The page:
After spending more than a decade writing action screenplays for high-profile movies including the Ip Man <葉問> quadrilogy (2008-2019), Special ID <特殊身份> (2013) and Master Z: Ip Man Legacy <葉問外傳：張天志> (2018), Chan Tan-Li finally got his chance to direct his own action movie.
Of course, this wasn’t the first time he got his directing gig, given his prior experience in 2018’s Tomorrow is Another Day <黃金花>. The action movie in question is Fierce Cop <烈探>, a straight-to-streaming Youku movie initially released back in July but it went under my radar until a buddy of mine told me about it.
Chan Tan-Li, working from a screenplay written by Nicholl Tang Nik-Kei is simple enough: Zhang Tu (Richie Ren) is a cop who discovers his son, Xiaoje (Xia Tian) has been abducted by a group of human traffickers. With the help of Chin Maung Su (Sebrina Chen), a young woman who works in a nightclub, they embark on a cross-country journey to locate Zhang’s missing son at all costs.
The story of a desperate parent looking for his/her missing children is no doubt an oft-told premise that we have seen countless times before. In fact, we recently have a movie like this called Come Back Home <搜救> starring Donnie Yen and prior like-minded efforts, namely Paradox <殺破狼．貪狼> in 2017.
Fierce Cop <烈探> is simply a formulaic movie through and through and what elevates this otherwise forgettable straight-to-streaming movie is Richie Ren’s committed performance as Zhang Tu. He even convinced me as a martial artist, thanks to Kenji Tanigaki‘s above-average action direction. The movie spends a lot of time showcasing a lot of hand-to-hand combats, which echoed the MMA fighting style populated by Donnie Yen in the likes of Flash Point <導火線> (2007). While Richie Ren is definitely no match for Yen’s martial arts prowess, his physically-demanding performance remains impressive enough for a non-martial artist like him and more so for a guy who was already 56 years old.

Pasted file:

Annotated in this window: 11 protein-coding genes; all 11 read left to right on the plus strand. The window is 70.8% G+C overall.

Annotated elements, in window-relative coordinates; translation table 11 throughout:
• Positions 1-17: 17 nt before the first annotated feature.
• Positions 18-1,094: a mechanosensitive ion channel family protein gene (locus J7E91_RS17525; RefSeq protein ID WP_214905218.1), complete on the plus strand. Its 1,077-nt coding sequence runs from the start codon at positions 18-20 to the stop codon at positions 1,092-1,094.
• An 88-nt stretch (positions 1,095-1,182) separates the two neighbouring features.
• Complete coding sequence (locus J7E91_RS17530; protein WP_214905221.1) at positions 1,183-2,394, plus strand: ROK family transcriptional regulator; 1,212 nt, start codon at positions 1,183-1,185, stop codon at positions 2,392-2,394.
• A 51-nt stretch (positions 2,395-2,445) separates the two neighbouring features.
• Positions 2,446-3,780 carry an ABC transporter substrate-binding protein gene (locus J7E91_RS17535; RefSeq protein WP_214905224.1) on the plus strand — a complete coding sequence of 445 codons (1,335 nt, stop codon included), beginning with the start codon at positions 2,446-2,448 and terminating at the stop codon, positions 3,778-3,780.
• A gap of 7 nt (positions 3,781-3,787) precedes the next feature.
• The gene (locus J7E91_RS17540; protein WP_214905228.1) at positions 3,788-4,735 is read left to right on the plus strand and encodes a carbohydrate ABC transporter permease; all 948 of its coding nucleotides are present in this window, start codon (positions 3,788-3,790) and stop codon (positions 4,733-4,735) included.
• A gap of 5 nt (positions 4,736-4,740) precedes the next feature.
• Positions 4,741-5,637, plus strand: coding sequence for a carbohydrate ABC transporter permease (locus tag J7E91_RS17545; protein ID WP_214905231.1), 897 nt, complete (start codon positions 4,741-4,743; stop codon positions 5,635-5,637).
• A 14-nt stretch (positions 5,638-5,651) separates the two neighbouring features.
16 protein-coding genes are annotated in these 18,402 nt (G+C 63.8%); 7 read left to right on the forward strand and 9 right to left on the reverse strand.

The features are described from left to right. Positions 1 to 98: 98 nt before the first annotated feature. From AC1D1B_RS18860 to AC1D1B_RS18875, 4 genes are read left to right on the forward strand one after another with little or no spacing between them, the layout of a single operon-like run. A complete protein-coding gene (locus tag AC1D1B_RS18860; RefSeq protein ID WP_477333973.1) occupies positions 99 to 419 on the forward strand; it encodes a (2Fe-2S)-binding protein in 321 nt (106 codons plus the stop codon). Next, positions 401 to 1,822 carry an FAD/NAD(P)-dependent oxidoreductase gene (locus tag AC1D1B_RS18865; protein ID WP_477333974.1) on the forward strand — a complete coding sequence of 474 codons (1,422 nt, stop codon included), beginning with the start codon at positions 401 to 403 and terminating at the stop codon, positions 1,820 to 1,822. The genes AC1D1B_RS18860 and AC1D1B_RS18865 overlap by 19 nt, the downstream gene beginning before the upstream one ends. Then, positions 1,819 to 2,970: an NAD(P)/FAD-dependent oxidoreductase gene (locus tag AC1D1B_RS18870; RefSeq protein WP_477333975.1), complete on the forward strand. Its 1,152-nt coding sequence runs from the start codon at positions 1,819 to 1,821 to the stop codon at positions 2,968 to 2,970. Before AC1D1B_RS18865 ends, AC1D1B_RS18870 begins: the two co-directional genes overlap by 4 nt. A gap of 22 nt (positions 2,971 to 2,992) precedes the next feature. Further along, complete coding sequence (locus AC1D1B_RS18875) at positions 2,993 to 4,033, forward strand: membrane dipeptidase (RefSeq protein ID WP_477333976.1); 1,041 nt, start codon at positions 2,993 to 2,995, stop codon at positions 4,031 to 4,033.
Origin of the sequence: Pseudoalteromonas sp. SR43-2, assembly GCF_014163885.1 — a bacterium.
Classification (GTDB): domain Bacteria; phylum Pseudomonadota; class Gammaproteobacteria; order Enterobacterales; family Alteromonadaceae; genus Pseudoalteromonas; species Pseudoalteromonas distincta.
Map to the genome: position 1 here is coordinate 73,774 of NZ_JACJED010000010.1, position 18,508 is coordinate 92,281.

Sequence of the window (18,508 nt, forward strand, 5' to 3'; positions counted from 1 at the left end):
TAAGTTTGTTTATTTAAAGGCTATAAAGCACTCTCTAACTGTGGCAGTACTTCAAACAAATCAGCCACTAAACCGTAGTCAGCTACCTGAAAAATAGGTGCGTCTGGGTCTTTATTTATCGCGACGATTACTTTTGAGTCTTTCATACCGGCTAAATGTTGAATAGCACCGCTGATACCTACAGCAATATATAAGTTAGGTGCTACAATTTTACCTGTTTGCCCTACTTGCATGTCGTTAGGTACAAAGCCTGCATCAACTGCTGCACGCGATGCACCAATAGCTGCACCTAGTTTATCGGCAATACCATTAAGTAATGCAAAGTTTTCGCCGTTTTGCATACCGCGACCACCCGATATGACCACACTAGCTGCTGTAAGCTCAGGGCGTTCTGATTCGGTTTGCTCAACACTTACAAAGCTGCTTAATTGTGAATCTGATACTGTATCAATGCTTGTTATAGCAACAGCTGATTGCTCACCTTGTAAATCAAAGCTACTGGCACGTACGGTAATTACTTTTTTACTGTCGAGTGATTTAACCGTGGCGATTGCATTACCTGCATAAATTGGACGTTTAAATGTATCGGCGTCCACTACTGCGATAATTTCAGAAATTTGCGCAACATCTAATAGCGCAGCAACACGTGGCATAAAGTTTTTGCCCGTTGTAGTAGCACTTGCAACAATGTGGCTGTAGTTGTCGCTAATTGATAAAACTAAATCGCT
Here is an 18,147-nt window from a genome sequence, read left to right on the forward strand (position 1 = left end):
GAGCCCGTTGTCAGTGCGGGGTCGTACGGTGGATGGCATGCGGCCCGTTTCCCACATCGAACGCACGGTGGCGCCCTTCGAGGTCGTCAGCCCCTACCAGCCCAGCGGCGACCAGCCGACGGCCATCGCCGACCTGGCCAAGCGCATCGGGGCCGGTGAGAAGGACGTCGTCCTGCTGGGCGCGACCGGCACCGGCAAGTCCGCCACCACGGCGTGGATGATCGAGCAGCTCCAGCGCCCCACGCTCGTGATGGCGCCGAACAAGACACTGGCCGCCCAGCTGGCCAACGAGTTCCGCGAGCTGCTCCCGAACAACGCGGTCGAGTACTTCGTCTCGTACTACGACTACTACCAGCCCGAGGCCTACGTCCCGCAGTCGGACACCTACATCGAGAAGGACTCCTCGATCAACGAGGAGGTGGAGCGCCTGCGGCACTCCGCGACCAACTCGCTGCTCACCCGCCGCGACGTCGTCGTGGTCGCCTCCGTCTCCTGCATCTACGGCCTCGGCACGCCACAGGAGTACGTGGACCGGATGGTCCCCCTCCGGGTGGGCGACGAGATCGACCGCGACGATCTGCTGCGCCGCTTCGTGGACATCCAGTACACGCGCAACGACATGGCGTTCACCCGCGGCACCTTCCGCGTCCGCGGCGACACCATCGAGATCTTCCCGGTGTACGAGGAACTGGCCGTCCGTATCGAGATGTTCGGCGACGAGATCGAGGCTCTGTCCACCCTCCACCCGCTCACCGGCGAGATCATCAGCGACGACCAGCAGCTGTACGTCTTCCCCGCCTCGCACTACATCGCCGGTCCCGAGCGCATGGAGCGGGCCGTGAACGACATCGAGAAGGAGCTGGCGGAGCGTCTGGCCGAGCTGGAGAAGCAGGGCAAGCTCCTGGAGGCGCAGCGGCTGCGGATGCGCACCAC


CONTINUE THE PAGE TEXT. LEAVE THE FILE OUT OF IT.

It also helps that Fierce Cop <烈探> only runs less than 90 minutes long and kudos to Chan Tai-Li for compensating the movie’s cliché-ridden plot with enough action (I particularly enjoy the elaborate knife fight between Richie Ren and Dang Shanpeng) to keep things moving. Frankly, if it wasn’t for Kenji Tanigaki’s involvement as the action director, this movie would have been a lot worse.
Despite being a straight-to-streaming movie, the combination of well-choreographed action set pieces and visceral camerawork is cinematic enough. The action is crisply directed with none of the jittery-camera nonsense that resulted into an incomprehensible mess. As a director helming an action movie for the first time, Chan Tai-Li certainly learned a lot from some of the directors (Wilson Yip seems to be his obvious inspiration here) that he has collaborated in the past.
The rest of the cast, however, is a mixed bag including Sebrina Chen and Waise Lee, where the latter appears as Zhang’s superior. Yu Kang shows up as the leader of the human trafficking ring and while we get to see him squaring off against Richie Ren’s Zhang Tu towards the end, the final fight scene is rather anticlimactic.